“I put it to all of us that immediately this area and fact is recognized and addressed, there will be an unimaginable outburst of great development in that our exceedingly blessed nation. Otherwise, we will keep revolving and lamenting in a problem we all are contributors to. Take it or leave it, I have said it!” continued another commentator, pushing further previous arguments.


Following the rage of motivational comments, few people stepped in to provide more practical advises and suggestions on how to embark in the risky venture of returning home.

“Nigerians in the diaspora must understand that a lizard in the US can not suddenly become an alligator in Nigeria. Whatever business you want to do back home should be first tested where you are now. People go home with great ideas, huge investment but little experience in business and expect to succeed in the first year. Let’s give it time to grow.” advised a commentator.

Have plan B, plan C, but start acting

A lady who had successfully returned home shared the following pieces of advise: “Now to what I think any discerning, aspiring returnee should do: coming back to Nigeria after years abroad will present a rude shock to you, in terms of culture, way of life, way of doing business, traffic congestion, infrastructural bottlenecks, social ills, the charade and crony-ism within political circles, and a lot more other issues.

“That is why you have to plan and make it a carefully phased one. Before I finally relocated, I visited Nigeria about four times within two years. I had my business plan well drafted, I knew what I wanted to go into, I knew what areas I wanted to live in. I asked questions, I contacted some family members (mine and those of my spouse) and old friends. I spoke to people I knew who relocated as well. I had interviews with companies I could work for (as option B, in case I decide not to venture fully into business). When I finally decided, I was well aware of most of the issues that would confront me in Naija asides from realizing other opportunities in the course of my visits. I then requested for 12 months sabbatical leave from the investment bank I was working with (just in case things took an ugly turn, I could always have something here to fall back on). Things turned out even better for me (lucky me, I guess) and I resigned within six months.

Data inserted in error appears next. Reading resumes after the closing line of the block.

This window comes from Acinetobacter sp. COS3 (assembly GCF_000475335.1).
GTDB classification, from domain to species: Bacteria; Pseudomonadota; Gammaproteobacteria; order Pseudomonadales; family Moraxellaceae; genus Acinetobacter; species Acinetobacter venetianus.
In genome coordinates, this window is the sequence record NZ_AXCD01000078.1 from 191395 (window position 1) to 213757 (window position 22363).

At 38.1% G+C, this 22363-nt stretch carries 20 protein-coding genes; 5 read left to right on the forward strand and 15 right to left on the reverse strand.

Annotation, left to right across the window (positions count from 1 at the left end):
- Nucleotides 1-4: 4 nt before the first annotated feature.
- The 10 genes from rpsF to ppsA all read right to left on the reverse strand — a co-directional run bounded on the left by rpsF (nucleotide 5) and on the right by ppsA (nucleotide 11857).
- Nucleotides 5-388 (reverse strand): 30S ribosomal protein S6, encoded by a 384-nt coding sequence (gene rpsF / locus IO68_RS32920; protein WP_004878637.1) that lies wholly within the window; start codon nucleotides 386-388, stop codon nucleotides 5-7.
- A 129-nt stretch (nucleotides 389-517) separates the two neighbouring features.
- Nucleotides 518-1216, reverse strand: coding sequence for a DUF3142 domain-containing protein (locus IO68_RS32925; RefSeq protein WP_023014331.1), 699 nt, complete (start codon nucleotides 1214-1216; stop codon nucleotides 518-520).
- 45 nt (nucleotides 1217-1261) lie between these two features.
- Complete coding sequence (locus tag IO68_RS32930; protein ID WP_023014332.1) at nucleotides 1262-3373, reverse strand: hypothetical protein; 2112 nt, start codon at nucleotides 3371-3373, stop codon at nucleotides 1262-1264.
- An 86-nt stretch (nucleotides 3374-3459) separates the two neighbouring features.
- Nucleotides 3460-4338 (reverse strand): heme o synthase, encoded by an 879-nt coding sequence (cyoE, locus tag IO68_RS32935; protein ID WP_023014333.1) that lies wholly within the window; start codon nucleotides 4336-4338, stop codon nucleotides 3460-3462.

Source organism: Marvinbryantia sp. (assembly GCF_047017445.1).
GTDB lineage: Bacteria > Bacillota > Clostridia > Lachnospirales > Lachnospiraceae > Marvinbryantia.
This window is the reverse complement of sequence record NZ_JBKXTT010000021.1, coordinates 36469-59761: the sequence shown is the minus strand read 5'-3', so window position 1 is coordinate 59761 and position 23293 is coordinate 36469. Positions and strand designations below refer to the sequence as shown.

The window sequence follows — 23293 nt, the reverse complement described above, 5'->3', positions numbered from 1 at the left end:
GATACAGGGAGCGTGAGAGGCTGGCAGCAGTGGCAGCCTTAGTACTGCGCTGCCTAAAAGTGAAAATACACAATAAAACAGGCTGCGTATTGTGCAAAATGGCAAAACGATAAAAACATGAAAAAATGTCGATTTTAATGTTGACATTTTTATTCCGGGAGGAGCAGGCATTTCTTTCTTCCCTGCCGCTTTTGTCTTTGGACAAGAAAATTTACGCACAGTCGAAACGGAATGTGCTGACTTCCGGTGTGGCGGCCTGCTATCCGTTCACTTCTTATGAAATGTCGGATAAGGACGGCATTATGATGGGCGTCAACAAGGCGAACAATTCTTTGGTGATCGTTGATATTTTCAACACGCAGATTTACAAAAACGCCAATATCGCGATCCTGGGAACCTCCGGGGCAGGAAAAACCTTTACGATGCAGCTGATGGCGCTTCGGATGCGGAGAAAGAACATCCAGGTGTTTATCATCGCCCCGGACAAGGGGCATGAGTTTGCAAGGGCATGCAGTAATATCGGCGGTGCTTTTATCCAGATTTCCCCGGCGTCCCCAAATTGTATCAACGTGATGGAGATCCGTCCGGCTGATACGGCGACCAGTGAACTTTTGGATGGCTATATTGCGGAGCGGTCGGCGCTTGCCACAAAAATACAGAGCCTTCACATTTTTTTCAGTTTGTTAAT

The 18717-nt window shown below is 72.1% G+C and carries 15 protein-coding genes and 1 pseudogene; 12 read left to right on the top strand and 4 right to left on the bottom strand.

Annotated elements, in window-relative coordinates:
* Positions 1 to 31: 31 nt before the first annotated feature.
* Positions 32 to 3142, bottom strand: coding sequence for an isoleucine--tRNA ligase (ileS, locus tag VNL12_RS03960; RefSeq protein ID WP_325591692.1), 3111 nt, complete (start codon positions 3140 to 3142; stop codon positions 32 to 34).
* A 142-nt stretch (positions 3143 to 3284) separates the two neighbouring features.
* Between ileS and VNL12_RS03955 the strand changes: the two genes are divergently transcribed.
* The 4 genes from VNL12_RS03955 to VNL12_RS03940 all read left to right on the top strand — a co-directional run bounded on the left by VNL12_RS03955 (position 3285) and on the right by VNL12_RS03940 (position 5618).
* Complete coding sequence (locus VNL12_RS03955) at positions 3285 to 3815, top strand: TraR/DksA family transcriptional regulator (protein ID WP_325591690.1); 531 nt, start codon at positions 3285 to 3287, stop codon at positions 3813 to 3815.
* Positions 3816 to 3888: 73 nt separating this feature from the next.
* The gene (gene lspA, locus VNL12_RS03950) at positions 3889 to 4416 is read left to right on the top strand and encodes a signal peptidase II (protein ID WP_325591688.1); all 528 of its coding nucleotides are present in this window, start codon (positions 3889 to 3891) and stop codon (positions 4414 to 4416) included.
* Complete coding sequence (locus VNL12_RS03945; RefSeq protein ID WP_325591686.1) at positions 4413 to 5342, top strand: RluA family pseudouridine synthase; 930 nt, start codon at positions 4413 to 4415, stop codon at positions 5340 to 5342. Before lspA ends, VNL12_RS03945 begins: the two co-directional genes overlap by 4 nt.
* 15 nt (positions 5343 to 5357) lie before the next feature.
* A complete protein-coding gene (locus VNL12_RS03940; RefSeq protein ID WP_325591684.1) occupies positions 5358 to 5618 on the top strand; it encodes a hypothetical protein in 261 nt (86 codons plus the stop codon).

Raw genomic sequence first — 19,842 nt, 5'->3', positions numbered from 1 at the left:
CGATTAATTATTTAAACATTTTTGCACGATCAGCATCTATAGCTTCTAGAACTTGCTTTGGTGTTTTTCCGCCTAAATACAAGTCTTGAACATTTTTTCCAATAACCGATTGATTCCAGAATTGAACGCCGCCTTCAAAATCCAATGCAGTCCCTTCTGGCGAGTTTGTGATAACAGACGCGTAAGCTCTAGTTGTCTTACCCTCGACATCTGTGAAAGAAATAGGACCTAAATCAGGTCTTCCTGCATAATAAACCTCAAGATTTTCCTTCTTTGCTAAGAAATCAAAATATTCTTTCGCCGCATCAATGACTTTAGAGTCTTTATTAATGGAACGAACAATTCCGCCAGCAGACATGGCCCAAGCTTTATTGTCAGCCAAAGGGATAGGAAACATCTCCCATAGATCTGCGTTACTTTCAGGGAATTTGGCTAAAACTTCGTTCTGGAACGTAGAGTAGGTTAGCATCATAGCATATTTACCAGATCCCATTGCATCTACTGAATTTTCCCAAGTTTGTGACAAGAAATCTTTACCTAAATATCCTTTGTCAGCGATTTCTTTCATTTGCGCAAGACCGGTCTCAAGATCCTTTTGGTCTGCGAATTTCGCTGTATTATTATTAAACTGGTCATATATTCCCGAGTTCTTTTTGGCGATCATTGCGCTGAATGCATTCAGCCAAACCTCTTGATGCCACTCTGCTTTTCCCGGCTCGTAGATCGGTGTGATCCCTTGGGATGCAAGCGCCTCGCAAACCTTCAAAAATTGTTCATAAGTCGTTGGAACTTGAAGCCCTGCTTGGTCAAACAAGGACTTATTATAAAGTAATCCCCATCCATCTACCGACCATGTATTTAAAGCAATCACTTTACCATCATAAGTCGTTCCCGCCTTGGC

“So, my brother, for you to relocate, have no fears. Just plan, visit, re-plan, visit and alter your plan again … Also try to hedge your risks. Always have an option B (even option C). Then ask questions, too. Don’t relocate at the same time with your family. Come in first. You can get a job first and with time you can decide to do other stuff. But please don’t kid yourself, a sea of opportunities exist in this country called Nigeria, and so many sectors are still either virgin or untapped. It’s not easy doing business, but it’s well worth taking a plunge, if you ask me. The decision is yours to make.”

The lady’s comments and suggestions were widely upvoted.

You have something to contribute, too

Few more commentators went on with some more motivational arguments, but this time in a less aggressive tone, to call on the diaspora to come back home: “Fixing Africa, making it attractive starts with us its people, we can’t leave the space to others and just complain that things aren’t improving, you must get involved even if you are abroad,” said a commentator.

A second commentator continued: “It dawned on me that almost all my life, I had enriched my country of birth and neglected to do likewise for my country of origin. Some of the reasons for neglecting my country of origin have already been covered in the article, however, why should I leave it to someone else to contribute to fixing the problems when I can equally contribute? This spurred my return to this country with view of giving something for nothing but perhaps setting the stage for my future generation to get something from my commitment. Without a doubt, they will achieve little from my abandonment”.

According to Nigeria Diaspora Day website, there are about 3.25 million Nigerians living in America, counting from first arrivals to fourth-generation Nigerians. Of this number, there are over 115,000 medical professionals, 174,000 IT professionals, 87,000 pharmacists, 49,500 engineers, and over 250,000 legal, financial, real estate and related business professionals.